This should have been called ‘The Letdown’
If you’re a fan of such buddy cop movies as Lethal Weapon and Bad Boys, you might be interested in the French comedy-thriller The Takedown, which recently launched on Netflix. It’s the sequel to 2012’s On the Other Side of the Tracks but you don’t necessarily need to have seen that movie to get a handle on this one.
As befits other movies in this genre, we have a pair of mismatched cops who find themselves working together after a crime is committed. The crime, in this case, is an apparent murder on a train but rather than finding the victim’s dead body they find half of his dismembered corpse instead. This discovery is certainly very grim but don’t expect things to get overly serious. This is a light, frothy affair that prefers to skirt over the dark turns in the plot with wisecracks and silly hijinks from our two police protagonists.
Omar Sy (Lupin) stars as Ousmane Diakité, one half of the cop duo and he is joined by Laurent Lafitte (Elle) as his babbling buddy François Monge. The two stars have good chemistry together, which might be why the decision was made to bring them back after their previous film. But while they have the talent needed to deliver on both the comedy and the action front, the movie lets them down with overly silly dialogue and some fairly predictable twists and turns.
There is much here that will be familiar to you, from a comic scene in which Ousmane and Francois are forced to share a hotel room together, to a plot that involves drug running and a corrupt politician. It’s tired stuff and as the plot drags on, you might roll your eyes at the messy attempts at humour and conventional crime scenarios that play out on screen.
Still, while I do think this movie should be called ‘The Letdown’ rather than The Takedown, it’s not all bad. Director Louis Leterrier, who dazzled us with the Now You See Me movies, is on good form here, with a constantly moving camera that captures every action beat the movie pulls off. The fistfights pack a punch, the car chase scenes are reliably fast and furious, and the stuntwork is mostly excellent. Taken as an action movie, this almost works but it’s just a shame that the two lead actors have to spoil things with the nonsense they are forced to spout out whenever they open their mouths.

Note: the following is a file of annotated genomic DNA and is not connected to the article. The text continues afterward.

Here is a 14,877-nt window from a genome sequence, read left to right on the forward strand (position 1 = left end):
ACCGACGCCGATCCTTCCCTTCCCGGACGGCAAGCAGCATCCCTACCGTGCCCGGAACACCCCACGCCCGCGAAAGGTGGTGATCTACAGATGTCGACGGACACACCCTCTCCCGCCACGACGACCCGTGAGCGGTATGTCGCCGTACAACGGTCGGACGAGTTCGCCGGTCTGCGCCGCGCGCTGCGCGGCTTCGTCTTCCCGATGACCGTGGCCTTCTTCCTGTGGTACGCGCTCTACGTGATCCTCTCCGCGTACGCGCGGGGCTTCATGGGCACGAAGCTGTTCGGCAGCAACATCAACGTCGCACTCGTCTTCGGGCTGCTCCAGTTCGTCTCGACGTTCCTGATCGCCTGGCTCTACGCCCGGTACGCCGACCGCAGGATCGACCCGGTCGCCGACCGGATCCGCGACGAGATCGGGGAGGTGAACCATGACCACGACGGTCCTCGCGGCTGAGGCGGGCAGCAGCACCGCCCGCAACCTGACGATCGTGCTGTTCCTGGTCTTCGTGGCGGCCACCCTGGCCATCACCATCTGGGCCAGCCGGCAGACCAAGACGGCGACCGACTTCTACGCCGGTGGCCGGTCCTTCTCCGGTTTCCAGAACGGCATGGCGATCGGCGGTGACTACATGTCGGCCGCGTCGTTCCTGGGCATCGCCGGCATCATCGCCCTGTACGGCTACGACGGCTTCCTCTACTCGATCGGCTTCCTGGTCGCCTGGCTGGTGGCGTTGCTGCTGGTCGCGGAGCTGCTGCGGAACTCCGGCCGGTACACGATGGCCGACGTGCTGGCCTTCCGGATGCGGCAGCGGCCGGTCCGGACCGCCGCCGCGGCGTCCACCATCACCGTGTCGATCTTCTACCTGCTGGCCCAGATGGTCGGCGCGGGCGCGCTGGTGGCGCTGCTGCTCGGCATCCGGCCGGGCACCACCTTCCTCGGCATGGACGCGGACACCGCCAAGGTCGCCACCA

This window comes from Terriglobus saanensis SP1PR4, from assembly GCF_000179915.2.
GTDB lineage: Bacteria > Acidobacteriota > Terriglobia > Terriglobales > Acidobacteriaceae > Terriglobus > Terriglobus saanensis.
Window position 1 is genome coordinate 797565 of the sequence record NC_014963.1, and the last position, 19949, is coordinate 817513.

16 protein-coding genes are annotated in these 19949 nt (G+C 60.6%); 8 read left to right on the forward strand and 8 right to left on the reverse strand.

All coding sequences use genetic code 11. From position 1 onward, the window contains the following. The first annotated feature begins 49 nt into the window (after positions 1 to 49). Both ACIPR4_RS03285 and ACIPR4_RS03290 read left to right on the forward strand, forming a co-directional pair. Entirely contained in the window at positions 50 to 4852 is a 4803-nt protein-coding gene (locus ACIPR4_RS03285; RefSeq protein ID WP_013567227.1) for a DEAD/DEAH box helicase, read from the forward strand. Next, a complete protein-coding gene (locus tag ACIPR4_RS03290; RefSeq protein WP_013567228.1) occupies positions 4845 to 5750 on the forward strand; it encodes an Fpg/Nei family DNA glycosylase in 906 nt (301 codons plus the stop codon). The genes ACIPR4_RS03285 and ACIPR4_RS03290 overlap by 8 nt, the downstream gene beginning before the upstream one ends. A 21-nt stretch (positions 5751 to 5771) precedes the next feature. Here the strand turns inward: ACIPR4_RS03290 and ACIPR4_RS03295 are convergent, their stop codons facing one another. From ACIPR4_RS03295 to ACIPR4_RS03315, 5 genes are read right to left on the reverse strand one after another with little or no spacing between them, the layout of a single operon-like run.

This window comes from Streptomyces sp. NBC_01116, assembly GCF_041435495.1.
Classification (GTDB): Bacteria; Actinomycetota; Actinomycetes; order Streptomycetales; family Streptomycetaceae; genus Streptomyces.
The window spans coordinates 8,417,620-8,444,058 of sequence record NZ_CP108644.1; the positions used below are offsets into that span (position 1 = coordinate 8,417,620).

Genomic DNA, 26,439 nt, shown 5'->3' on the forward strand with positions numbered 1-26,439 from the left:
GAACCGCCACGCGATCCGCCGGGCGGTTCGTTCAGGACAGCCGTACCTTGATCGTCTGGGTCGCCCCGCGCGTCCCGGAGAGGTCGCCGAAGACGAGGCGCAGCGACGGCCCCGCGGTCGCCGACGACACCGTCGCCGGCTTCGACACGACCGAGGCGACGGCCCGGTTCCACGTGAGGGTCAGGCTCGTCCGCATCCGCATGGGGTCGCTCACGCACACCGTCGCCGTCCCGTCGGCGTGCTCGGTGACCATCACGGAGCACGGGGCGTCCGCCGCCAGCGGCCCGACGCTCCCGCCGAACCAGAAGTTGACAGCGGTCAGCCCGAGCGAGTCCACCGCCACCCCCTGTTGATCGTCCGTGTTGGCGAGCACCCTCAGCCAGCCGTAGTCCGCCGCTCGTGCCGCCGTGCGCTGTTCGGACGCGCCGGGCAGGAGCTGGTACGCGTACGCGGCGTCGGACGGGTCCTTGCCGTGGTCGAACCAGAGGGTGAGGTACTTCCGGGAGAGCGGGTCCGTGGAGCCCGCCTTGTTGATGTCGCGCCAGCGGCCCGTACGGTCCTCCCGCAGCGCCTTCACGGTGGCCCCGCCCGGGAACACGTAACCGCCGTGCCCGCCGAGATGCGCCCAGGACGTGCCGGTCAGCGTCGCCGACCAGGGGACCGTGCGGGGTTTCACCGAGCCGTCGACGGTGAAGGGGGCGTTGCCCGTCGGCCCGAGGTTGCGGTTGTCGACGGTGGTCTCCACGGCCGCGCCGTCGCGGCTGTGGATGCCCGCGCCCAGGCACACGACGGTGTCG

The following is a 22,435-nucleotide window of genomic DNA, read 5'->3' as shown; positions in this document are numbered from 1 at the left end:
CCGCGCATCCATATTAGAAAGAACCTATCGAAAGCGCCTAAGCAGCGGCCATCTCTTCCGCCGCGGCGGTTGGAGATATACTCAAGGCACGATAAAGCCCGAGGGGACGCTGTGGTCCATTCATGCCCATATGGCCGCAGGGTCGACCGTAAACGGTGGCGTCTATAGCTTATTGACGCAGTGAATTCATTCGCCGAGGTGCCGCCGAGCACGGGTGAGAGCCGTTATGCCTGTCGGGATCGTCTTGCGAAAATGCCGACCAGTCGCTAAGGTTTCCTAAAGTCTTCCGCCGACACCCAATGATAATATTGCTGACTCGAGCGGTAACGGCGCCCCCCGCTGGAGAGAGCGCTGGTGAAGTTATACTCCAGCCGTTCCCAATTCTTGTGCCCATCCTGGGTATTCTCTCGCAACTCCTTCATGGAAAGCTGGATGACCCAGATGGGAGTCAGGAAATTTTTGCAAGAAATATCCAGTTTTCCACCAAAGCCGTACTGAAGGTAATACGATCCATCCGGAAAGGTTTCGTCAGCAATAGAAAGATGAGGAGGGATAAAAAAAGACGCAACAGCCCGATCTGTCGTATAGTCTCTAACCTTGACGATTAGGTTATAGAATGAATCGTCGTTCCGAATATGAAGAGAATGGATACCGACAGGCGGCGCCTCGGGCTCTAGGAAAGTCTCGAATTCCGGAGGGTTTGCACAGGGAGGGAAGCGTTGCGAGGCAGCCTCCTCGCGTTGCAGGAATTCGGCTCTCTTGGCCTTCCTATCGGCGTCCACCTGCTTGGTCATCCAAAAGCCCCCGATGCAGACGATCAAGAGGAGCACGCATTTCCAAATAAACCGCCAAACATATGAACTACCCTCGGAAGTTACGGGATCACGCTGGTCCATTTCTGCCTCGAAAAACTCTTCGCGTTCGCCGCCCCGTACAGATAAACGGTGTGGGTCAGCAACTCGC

Thankfully, Sy and Lafitte are both excellent actors and they do much to elevate the movie, despite their cliched roles. They have a great screen presence so are fun to watch as they take down crooked villains, far-right nationalist groups, and other assorted do-badders. Leterrier clearly wanted to make a Hollywood-type action movie with a steady balance of laughs and with these actors, he almost pulled it off. But as I have already suggested, the weak script is the biggest problem here. It’s overloaded with jokes that have long since past their sell-by-date and scenarios that have been played out on screen a hundred times before.
Interestingly, Leterrier will be replacing Justin Lin as the director of the next Fast and Furious movie. He certainly has the skill to pull off scenes of motoring mayhem as the clifftop race in The Takedown proves. This is a thrilling scene with a satisfying payoff and wouldn’t look out of place in the aforementioned franchise that prides itself on high-speed action and car scenes that defy the laws of physics.
If you’re willing to shut your brain off for two hours, you might be able to overlook the movie’s weaknesses. The plot moves along relatively quickly so there isn’t a lot of time to consider how stupid it all is. Some scenes, such as one involving a go-kart chase though a supermarket, are entertaining to watch, despite making no sense at all to the greater scheme of things. So, the movie isn’t a total waste of time.
But if you’re looking for an action-comedy that is smart and insightful, with comedy scenes that will make you laugh out loud and twists that will make you gasp, you are out of luck with this one. The Takedown had a lot of potential but in the end, this isn’t quite the movie it could have been. It could have been the French equivalent of Lethal Weapon but instead, it has more in common with the many low-brow American imitators of that classic buddy cop movie.
Read More: The Takedown Ending Explained
Verdict - 6/10